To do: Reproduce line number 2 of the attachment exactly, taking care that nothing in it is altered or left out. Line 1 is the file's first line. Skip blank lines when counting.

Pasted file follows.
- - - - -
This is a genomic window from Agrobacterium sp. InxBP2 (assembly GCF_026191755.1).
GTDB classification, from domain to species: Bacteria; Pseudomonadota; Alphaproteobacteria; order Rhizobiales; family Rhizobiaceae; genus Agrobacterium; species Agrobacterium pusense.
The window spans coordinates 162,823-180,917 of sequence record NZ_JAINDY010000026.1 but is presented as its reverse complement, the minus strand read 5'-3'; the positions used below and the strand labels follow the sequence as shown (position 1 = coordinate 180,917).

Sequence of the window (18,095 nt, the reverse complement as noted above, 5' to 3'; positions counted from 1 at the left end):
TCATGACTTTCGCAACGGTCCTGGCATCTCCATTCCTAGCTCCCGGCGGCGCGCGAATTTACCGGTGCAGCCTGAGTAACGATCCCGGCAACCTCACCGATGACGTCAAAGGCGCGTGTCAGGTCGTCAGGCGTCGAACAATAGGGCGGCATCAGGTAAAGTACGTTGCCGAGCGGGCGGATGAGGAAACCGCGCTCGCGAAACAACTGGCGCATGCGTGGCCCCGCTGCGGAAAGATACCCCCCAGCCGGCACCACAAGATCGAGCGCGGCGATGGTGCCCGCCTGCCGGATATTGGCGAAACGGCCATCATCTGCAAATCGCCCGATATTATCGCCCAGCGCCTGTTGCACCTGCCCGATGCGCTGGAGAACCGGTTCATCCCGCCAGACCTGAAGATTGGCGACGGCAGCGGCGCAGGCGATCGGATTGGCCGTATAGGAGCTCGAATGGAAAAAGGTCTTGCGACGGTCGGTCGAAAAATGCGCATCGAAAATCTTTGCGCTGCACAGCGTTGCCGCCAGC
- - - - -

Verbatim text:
GTDB classification, from domain to species: Bacteria; Pseudomonadota; Alphaproteobacteria; order Rhizobiales; family Rhizobiaceae; genus Agrobacterium; species Agrobacterium pusense.